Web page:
Archive for Friday, August 6, 2004

Academy picks city as poetry landmark

August 6, 2004

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Key West, Lawrence, San Francisco.

The three cities were among 31 locations named Thursday as national poetry landmarks by the Academy of American Poets.

Lawrence made the list because it was the boyhood home of poet Langston Hughes.

When academy officials began planning for the list of landmark places, they knew immediately they would include Hughes, said Charles Flowers, the group's associate director. Web surfers click on Hughes' biography more than any of the more than 500 other poets listed on the group's Web site, he said.

"He's been No. 1 consistently for many, many years," Flowers said.

Other sites chosen because of their connection to poets included Galesburg, Ill., birthplace to Carl Sandberg; Amherst, Mass., birthplace to Emily Dickinson; and Camden, N.J., where Walt Whitman's former house stands.

"Poetry is really everywhere," Flowers said. "You don't have to live in New York or L.A."

But if the literary tourists come, they might be dismayed to see how little attention is paid here to Hughes.

"I don't know what people would do if they came to Lawrence to celebrate the work of Hughes," said Jason Wesco, who organizes the Lawrence Poetry Series. "Outside of creating some festival or series -- which I think is possible -- I don't know what impact it's going to have tomorrow, other than recognizing Lawrence as a city that favors the arts."

Officials at the national academy, based in New York, surveyed hundreds of nominations and added a few of their own, Flowers said. Write-ups on the 31 selected sites will be compiled and added to the yearlong project of the National Poetry Almanac, available in progress on the academy Web site, www.poets.org.

The academy is posting a landmark per day for the month of August. The entries don't offer rare archival material but will serve as a general guide, Flowers said.



Wesco, who also operates 219 Press in Perry, a poetry publishing house, said visitors to Lawrence could see sites related to Hughes, including his boyhood home at 732 Ala.; the church he attended, St. Luke AME, 900 N.Y.; the former Lawrence Public Library, 200 W. Ninth St., where he spent hours reading; and the schools he attended, Pinckney School, 801 W. Sixth St., New York School, 936 N.Y., and the former Central School, 901 Ky.

But none of those sites is dedicated to telling the poet's story. That could change, at least in part, if a local group has its way. A Langston Hughes Center for Community Enrichment is one of several proposals for use in the former library at 200 W. Ninth St., commonly referred to as the Carnegie Library and former home of the Lawrence Arts Center.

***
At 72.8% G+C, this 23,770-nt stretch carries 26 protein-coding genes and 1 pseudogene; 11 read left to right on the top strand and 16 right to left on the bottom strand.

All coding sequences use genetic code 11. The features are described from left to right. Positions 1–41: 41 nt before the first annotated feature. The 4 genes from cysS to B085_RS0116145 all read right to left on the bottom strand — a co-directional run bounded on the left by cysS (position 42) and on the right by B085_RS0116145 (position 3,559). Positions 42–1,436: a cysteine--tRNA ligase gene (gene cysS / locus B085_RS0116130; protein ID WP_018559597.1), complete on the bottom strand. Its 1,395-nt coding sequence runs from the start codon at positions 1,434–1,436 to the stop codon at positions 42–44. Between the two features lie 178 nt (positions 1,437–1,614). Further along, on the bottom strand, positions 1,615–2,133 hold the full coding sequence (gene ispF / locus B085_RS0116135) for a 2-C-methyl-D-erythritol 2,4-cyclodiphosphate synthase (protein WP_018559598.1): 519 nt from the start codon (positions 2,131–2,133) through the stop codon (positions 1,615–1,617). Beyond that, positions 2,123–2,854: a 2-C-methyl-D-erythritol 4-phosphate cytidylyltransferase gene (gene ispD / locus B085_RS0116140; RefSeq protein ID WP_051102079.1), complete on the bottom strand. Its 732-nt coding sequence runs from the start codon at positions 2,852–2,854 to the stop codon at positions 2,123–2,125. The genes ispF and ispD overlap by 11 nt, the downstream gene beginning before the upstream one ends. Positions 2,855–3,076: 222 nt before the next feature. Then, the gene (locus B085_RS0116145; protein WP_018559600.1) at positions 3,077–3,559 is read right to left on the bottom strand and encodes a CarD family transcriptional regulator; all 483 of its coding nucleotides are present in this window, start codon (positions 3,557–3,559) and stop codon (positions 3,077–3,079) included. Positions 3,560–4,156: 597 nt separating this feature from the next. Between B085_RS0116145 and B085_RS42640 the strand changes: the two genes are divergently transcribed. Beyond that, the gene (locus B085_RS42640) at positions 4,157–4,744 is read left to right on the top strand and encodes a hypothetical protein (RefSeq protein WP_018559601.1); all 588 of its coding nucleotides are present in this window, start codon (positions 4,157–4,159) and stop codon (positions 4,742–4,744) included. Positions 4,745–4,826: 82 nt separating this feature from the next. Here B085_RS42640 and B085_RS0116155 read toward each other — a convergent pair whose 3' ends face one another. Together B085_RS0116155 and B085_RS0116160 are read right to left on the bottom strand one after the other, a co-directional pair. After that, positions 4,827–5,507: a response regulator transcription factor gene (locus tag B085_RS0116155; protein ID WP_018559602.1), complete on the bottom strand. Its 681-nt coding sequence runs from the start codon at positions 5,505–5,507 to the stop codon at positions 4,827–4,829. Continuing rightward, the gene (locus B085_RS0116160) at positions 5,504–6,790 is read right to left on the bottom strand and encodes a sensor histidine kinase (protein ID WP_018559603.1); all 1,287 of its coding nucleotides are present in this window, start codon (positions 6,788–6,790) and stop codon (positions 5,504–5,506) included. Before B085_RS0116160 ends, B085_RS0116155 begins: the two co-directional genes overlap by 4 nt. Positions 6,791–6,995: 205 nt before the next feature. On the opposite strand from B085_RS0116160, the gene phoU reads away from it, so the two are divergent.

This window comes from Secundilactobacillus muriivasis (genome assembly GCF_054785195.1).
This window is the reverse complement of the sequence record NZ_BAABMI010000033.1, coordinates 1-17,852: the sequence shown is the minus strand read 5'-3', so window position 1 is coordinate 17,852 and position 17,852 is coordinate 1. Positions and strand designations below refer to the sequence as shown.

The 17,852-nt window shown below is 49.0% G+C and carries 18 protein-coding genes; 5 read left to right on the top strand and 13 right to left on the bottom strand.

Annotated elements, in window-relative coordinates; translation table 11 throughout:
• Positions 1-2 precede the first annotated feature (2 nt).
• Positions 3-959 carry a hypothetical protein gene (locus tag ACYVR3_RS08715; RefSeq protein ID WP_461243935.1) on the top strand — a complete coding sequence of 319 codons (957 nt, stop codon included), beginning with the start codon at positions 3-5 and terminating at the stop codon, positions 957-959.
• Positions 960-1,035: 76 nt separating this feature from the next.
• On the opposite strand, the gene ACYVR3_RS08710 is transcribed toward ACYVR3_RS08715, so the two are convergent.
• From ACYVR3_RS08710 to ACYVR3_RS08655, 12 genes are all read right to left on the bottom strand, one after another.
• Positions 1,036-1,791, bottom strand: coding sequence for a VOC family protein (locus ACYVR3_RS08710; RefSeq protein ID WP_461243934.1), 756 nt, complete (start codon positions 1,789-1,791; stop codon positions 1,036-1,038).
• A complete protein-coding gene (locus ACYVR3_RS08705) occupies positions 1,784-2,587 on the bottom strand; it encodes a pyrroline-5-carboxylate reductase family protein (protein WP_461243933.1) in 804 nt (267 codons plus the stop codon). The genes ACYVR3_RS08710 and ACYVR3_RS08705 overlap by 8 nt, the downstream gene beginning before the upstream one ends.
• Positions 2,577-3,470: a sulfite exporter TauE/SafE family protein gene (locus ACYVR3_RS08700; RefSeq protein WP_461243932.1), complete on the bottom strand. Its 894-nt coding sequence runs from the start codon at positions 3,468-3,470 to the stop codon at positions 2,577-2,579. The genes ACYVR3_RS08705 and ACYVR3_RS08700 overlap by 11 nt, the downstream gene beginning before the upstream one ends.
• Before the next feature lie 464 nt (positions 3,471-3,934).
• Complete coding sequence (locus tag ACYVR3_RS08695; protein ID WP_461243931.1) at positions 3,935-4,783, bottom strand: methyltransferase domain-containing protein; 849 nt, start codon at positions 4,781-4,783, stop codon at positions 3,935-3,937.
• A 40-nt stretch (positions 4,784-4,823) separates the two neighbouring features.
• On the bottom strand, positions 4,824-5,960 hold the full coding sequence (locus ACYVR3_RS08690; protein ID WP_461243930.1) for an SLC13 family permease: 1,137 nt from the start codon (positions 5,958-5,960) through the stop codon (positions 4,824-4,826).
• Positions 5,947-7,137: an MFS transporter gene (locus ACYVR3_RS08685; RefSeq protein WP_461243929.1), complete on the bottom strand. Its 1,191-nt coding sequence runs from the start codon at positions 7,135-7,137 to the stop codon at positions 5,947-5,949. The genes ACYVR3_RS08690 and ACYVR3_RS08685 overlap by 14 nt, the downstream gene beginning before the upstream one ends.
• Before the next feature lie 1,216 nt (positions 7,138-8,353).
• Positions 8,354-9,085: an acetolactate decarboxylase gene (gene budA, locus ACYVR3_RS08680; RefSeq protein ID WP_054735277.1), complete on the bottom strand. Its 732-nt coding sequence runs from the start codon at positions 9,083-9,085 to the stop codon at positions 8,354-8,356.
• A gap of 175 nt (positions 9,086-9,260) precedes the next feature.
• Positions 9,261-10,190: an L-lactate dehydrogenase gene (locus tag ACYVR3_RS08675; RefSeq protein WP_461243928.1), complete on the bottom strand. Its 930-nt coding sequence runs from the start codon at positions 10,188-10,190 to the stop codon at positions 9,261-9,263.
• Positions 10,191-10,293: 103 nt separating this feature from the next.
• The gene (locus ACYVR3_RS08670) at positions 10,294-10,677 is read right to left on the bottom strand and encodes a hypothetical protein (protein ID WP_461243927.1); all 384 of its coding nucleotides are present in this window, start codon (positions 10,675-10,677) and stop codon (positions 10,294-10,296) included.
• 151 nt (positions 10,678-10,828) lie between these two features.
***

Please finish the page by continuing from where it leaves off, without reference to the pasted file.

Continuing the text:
Susan Henderson, marketing director for the Lawrence Convention and Visitors Bureau, said it was too early to know whether the Langston Hughes center -- if approved by the City Commission -- would boost local tourism.

"We already have libraries, and they're not a tourist draw," she said. "But museums are; it depends on what form that would take."

Wesco said Lawrence has a vibrant poetry community, though he said few -- if any -- local poets imitate Hughes' style. Still, Wesco said he welcomed the national landmark designation.

"I think it's always important when you have somebody of (Hughes') stature that makes people think about poetry as an art form," Wesco said.
































Sites named national poetry landmarks by the Academy of American Poets:¢ Berkeley Poetry Walk, Berkeley, Calif.¢ City Lights Book Shop, San Francisco, Calif.¢ Robinson Jeffers Tor House, Carmel, Calif.¢ Wallace Stevens' home-office route, Hartford, Conn.¢ Key West, Fla.: homes of Elizabeth Bishop, James Merrill, Wallace Stevens, Tennessee Williams, and Shel Silverstein¢ Sidney Lanier's home, Macon, Ga.¢ Carl Sandberg's birthplace, Galesburg, Ill.¢ Green Mill Cocktail Lounge, Chicago, Ill.¢ Langston Hughes' hometown, Lawrence, Kan.¢ Robert Penn Warren's birthplace, Guthrie, Ky.¢ Emily Dickinson's home, Amherst, Mass.¢ Anne Bradstreet, Salem, Mass.¢ Grolier Bookshop, Cambridge, Mass.¢ Woodberry Poetry Room, Lamont Library, Harvard University, Cambridge, Mass.¢ Henry Wadsworth Longfellow House, Cambridge, Mass.¢ McLean Hospital, Belmont, Mass.¢ Edna St. Vincent Millay's home, Camden, Maine¢ Theodore Roethke's home, Saginaw, Mich.¢ Robert Hayden's bus route, Ann Arbor, Mich.¢ Dixon Bar, Dixon, Mont.¢ Robert Frost Place, Franconia, N.H.¢ Walt Whitman House, Camden, N.J.¢ William Carlos Williams' home and office, Rutherford, N.J.¢ George Moses Horton's home, Chatham County, N.C.¢ Poets' Corner, Cathedral Church of St. John the Divine, New York, N.Y.¢ Brooklyn Bridge, New York, N.Y.¢ White Horse Tavern, New York, N.Y.¢ Paul Laurence Dunbar House, Dayton, Ohio¢ James Wright's hometown, Martins Ferry, Ohio¢ Marianne Moore Collection, Rosenbach Museum & Library, Philadelphia, Pa.¢ William Stafford's signs along the North Cascades National Scenic Highway, Washington.

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